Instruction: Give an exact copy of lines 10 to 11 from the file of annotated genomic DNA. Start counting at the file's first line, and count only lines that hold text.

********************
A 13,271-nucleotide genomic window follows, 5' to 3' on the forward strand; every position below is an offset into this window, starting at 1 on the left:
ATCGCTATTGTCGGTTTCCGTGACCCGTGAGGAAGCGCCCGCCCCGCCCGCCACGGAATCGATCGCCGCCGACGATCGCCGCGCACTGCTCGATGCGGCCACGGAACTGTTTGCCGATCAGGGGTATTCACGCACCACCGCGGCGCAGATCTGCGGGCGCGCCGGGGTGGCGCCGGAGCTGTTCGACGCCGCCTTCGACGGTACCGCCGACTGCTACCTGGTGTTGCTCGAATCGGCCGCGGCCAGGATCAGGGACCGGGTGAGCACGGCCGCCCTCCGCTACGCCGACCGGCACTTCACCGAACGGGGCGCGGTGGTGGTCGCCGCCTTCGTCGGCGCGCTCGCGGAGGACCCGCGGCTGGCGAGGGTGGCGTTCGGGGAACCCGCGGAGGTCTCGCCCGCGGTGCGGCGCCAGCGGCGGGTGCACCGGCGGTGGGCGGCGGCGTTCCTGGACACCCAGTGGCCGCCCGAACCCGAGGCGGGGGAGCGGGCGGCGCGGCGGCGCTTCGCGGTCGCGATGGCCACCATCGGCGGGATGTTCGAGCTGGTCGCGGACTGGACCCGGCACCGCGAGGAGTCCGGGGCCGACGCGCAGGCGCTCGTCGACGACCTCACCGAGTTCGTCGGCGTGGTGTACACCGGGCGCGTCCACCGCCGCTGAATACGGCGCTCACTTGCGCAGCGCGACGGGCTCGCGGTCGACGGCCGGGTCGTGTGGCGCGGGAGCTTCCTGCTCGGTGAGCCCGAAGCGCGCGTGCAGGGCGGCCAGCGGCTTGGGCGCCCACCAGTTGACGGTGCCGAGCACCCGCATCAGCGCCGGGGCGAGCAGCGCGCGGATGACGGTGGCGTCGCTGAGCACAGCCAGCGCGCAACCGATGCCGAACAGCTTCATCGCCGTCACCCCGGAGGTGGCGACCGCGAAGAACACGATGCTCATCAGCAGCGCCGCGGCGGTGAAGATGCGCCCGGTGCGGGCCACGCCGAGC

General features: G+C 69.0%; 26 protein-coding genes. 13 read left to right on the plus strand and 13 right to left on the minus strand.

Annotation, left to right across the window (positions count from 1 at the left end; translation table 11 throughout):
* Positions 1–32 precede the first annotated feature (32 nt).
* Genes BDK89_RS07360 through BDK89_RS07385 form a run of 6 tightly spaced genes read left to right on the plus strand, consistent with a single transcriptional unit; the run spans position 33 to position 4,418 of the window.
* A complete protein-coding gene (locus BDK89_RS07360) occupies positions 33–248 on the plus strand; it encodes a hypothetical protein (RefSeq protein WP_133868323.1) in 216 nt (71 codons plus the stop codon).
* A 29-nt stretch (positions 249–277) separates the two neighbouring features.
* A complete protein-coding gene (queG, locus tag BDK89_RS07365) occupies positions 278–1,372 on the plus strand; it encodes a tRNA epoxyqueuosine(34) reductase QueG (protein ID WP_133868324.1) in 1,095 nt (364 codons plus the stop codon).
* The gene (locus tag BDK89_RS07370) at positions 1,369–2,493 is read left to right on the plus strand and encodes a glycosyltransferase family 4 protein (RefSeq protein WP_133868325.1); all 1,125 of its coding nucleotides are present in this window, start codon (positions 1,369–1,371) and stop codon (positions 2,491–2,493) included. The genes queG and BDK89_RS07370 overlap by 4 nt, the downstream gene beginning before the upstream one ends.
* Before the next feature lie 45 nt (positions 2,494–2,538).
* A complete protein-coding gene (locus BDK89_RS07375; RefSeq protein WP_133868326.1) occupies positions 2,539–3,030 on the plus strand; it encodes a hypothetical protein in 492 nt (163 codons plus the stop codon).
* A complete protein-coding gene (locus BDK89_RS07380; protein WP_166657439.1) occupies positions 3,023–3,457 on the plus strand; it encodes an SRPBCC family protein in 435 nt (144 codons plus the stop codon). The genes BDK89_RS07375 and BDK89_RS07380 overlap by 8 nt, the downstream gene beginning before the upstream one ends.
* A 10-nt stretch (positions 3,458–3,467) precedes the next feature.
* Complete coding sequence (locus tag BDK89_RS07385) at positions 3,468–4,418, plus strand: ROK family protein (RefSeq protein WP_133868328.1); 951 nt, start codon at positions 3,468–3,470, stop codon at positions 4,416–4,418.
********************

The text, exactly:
* The gene (locus tag BDK89_RS07370) at positions 1,369–2,493 is read left to right on the plus strand and encodes a glycosyltransferase family 4 protein (RefSeq protein WP_133868325.1); all 1,125 of its coding nucleotides are present in this window, start codon (positions 1,369–1,371) and stop codon (positions 2,491–2,493) included. The genes queG and BDK89_RS07370 overlap by 4 nt, the downstream gene beginning before the upstream one ends.
* Before the next feature lie 45 nt (positions 2,494–2,538).